Some of the country’s biggest banks have clarified what they require for employees who use the word “advisor” in their titles.

TD Bank, for instance, says it does not use the term “front-line advisor” for bank tellers. CBC News, in stories last week about aggressive, unethical sales tactics, had reported TD tellers were using the title. The bank says it is reviewing all concerns raised by the reports, acknowledging that “TD is in the trust business. We know we must earn our customers’ trust before we earn their business.”

Read: Investor rights firm files class action against TD in wake of CBC reports

At the same time, the Canadian Securities Administrators is reviewing ways to curtail use of the advisor title as part of its proposal for a higher regulatory standard to act in the best interests of clients.

Advisor.ca reached out to Canada’s largest six banks for their minimum criteria under which employees can use “advisor” in their title. (RBC declined to comment and Scotiabank and BMO didn’t respond.)

Read: Only sell proprietary product? You’re a salesperson, argues CSA


Those at TD using the title “financial advisor” must have at least a mutual fund licence from MFDA, says bank spokesperson Jeff Meerman.

“Once in that job, an individual must also obtain a Certificate in Financial Services Advice, through CSI [Canadian Securities Institute], within the first six months,” he says. “To clarify, our tellers have the official title ‘Customer Service Representatives.’”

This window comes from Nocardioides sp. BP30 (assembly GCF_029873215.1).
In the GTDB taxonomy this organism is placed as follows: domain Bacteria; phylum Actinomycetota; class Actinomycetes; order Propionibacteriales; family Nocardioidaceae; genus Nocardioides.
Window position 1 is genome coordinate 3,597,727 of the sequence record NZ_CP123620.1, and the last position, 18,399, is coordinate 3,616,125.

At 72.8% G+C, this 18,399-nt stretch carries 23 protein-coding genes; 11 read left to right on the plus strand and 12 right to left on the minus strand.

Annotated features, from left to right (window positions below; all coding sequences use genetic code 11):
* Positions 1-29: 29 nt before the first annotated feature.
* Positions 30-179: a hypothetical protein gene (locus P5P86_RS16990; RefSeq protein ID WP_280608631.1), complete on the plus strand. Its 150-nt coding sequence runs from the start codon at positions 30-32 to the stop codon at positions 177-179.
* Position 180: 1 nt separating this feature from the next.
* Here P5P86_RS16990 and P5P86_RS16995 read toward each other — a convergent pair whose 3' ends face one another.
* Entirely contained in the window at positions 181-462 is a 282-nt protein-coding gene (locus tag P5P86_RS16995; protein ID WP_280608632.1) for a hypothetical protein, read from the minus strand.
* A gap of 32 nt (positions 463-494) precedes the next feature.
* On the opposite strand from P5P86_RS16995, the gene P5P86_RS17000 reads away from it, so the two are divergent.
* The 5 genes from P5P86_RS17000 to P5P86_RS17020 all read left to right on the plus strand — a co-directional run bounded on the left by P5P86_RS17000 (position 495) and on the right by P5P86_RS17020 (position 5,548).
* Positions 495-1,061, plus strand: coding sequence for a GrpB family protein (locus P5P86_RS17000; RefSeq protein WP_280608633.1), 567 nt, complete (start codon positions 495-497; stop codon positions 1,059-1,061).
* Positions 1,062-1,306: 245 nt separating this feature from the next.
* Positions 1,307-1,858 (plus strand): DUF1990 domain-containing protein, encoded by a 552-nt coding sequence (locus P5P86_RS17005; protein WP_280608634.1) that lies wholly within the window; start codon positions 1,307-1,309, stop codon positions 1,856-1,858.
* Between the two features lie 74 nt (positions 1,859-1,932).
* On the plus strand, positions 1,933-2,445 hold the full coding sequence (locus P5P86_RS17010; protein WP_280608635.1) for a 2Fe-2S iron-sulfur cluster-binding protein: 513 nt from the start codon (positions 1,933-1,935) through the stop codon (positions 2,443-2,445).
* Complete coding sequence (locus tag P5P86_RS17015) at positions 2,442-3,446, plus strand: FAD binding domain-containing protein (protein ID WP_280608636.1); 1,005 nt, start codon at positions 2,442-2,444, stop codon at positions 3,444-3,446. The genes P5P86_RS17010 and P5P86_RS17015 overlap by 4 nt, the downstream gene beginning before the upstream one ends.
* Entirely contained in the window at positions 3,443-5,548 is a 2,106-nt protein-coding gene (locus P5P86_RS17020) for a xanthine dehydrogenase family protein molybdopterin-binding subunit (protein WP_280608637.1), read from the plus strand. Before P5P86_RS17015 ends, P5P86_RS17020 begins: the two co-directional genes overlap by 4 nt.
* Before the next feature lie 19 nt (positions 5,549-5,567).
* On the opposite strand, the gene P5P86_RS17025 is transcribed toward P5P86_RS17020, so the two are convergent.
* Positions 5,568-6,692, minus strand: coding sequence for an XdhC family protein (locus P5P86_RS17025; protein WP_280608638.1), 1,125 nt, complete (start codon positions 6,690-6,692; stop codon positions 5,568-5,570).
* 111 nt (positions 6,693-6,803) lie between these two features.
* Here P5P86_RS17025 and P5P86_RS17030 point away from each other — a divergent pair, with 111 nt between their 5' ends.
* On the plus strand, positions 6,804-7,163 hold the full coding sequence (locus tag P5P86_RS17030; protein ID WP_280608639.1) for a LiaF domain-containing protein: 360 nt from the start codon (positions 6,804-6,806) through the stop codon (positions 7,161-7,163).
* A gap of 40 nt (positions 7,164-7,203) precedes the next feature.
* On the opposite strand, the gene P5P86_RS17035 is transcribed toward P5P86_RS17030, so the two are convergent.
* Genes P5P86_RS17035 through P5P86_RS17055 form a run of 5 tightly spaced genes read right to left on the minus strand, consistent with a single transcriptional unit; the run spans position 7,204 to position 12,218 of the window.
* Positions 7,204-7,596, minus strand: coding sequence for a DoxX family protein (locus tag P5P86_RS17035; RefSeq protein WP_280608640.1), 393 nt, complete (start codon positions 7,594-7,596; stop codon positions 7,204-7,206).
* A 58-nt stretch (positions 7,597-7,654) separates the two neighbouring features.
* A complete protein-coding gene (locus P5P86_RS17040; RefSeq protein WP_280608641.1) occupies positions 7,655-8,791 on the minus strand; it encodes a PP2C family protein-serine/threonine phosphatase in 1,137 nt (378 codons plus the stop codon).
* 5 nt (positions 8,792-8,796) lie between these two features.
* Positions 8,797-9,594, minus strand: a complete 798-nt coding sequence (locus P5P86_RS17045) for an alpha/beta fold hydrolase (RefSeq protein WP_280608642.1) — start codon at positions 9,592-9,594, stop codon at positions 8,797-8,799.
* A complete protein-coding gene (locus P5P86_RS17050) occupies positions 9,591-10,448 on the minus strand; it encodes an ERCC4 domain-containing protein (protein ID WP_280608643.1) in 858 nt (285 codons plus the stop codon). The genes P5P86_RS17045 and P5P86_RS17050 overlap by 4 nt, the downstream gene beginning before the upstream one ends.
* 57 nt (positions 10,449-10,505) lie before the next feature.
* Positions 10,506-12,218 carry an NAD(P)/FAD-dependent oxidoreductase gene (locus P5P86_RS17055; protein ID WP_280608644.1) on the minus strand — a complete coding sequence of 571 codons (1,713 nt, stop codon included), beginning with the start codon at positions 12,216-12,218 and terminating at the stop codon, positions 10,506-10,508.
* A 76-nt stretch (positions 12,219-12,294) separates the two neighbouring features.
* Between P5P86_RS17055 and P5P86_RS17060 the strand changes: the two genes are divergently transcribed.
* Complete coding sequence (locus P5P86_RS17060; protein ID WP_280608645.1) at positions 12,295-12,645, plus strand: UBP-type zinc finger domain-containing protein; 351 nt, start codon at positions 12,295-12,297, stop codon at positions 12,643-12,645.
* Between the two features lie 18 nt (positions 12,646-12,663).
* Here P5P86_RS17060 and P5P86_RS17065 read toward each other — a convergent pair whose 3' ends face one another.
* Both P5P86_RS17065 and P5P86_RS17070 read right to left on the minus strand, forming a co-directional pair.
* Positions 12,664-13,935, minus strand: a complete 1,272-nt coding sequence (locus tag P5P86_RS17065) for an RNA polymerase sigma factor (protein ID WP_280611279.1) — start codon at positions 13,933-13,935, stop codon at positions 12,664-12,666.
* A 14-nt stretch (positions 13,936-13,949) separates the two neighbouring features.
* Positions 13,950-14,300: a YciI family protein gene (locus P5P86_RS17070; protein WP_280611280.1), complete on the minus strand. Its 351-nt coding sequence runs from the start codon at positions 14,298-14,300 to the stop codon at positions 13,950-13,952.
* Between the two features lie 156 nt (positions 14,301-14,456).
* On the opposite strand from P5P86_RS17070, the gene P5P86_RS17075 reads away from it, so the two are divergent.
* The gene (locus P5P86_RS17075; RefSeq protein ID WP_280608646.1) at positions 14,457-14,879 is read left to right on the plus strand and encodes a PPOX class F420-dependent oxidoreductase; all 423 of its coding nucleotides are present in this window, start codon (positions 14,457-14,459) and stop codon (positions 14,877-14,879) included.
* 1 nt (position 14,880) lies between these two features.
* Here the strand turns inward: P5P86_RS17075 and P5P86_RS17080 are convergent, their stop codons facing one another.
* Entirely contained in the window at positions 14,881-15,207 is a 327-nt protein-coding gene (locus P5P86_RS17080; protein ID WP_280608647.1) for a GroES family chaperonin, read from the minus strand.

Investment advisors, Meerman adds, must be at minimum IIROC-registered.

“A typical career path for someone in a branch might be Customer Service Representative (CSR), Financial Services Representative (FSR) and then Financial Advisor (FA),” he says.


Customer service representatives “are not advisors,” CIBC spokesperson Susan Kirwin clarified.

These customer reps “help clients with their day-to-day banking transactions, and […] should a CSR recognize a better service for our client, they refer [the client] to a qualified representative,” Kirwin says.

All CIBC financial advisors are registered with IIROC, MFDA or Quebec’s AMF, she says.

Read: Banks under FCAC microscope after allegations of upselling

IIROC registrants must complete the Canadian Securities Course (CSC), the CSI’s Conduct and Practices Handbook and Wealth Management Essentials Course, plus a 90-day training program. MFDA registrants must also complete additional courses and training.

Financial and retirement planning experts who support advisors must at least hold the CFP designation, CIBC says.

CIBC also uses the advisor title for investment advisors at CIBC Wood Gundy.

National Bank

At National Bank Financial, bank reps can be called a “personal banking advisor” if they have a college diploma and three years’ experience, or a bachelor’s degree and six months’ experience, plus at least a mutual fund representative licence (they must become certified within three months of hiring), says Marie-Pierre Jodoin, bank spokesperson.

Originally published on Advisor.ca
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So….in other words, the banks don’t require any actual financial planning proficiency to be holding their mutual fund/stock licensed staff out as financial advisors. The IFIC and/or the CSC (with the CPH) does nothing to actually qualify someone to give financial advise. Product advice at best, but not financial. And the banks just confirmed that.

Sunday, Apr 23, 2017 at 1:08 am Reply